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The day book. [volume] (Chicago, Ill.) 1911-1917, March 26, 1914, NOON EDITION, Image 7

Image and text provided by University of Illinois at Urbana-Champaign Library, Urbana, IL

Persistent link: https://chroniclingamerica.loc.gov/lccn/sn83045487/1914-03-26/ed-1/seq-7/

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(Copyright, 1914, by the Newspaper
Enterprise Association.)
The Ulster Orangeman is defying
England out of the excess of his loy
alty to her is threatening her to as
sert his allegiance and says he will
. lambaste England to prove his love
for her.
Yet we Ulstermen, who know the
Orangeman as a neighbor and fel
lowman, smile at the idea of his going
out with a loaded gun to maim and
kill the British army. And he smiles
with us -.behind his hand.
Before I left my Donegal (Ulster)
home, last fall, to come on my an
nual American lecture tour, the Ul
ster Orangeman and myself had our
daily joke, when we met, about his
bluff being good enough to scare the
Notwithstanding the fright into
which England and the newspapers
are thrown, I can assure you with
first-hand knowledge that the Ulster
Orangeman, in the bulk, has no more
idea of fighting than of flying over
the moon or over the Atlantic for
the fifty-thousand-dollar prize.
There will be rows, ructions and
jshindigs in plenty if the home rule
bill passes but they'll be in Belfast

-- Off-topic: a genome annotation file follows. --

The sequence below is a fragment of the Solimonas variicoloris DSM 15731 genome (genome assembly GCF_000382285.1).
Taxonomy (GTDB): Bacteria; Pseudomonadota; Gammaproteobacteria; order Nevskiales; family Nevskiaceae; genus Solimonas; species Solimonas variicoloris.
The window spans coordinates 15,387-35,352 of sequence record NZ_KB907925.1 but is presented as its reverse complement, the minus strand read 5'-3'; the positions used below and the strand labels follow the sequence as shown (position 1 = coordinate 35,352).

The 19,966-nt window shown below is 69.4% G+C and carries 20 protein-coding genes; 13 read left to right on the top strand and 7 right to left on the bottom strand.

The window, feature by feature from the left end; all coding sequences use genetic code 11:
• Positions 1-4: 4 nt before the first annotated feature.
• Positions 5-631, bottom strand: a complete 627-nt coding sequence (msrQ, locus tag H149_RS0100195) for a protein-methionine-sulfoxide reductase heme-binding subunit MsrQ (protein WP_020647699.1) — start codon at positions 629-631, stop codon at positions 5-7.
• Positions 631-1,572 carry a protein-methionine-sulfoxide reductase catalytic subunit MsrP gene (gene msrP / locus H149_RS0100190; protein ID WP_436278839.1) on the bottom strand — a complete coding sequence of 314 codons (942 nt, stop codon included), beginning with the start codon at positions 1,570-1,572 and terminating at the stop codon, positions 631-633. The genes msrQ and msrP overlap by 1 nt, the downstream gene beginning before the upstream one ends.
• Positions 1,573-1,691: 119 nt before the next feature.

and a few. of the other larger towns
of Ulster where the side streets afford
good cover for stoning the police.
They'll riot if the bill passes or if it
does not pass if anything happens,
or if nothing happens. It would be a
bad sign if rows did not happen, be
tokening that there was something
seriously the matter with the health
of the usually exuberant Orange
workingman community.
But the country Orangeman, the
farmer's son, is too decent a fellow,
and has too much respect for his Irish
neighbors and. for himself, to treat
himself to the indiscriminate hurling
at all heads of "kidneys" (two-pound
paving stones), iron bolts and such
like confetti, which are always handy
to the Belfast loyalist.
The country Orangeman (and I
know him well) is not only decent,
but hard headed, as is becoming in
one whose ancestors came from the
Land o' Cakes and Whisky.
Because Carson (who is a genuine
demagogue) has so wrought upon
their imaginations, and because the
English government has had the
weakness to try wheedling, and cud
dling, and bribing, I shouldn't be sur
prised, however, if a handful of hotheads-here
and there went out with
guns and fired at everything in sight
and brought down a rheumatic crow;
got cinematographed and jailed and
pardoned, and, as martyrs, died of old
The shortness of the English
memory is a' marvel. They already
seem to have forgotten that the Ul
ster Orangemen threatened war
every time that Ireland was on the
brink of a remedial measure land
act, local government act, or church
disestablishment act. The Ulster
Orangeman, if you would believe the
demagogues, is always "getting his
When we were wringing from a
tearful England the Gladstonian land
act of '81 an act that should give
the Irishman the right to improve his
land without his rent raised therefor
the venerable and noted William
Johnston of Bally Kilby, the Orange
leader (who with sweet piety, hated
the world, the flesh, the devil and the
Pope), told the trembling British par
liament that if Irish agitators were to
be pandered to in this way he would
call the Orangemen to come forth
and "line the ditches of Ulster, a gun
in their right hand and a, Bible in
their left" and, if my memory serves
me right, I think their lunch in the
other hand and for "their God and
their country" make the mill wheels
turn with blood! And when the act

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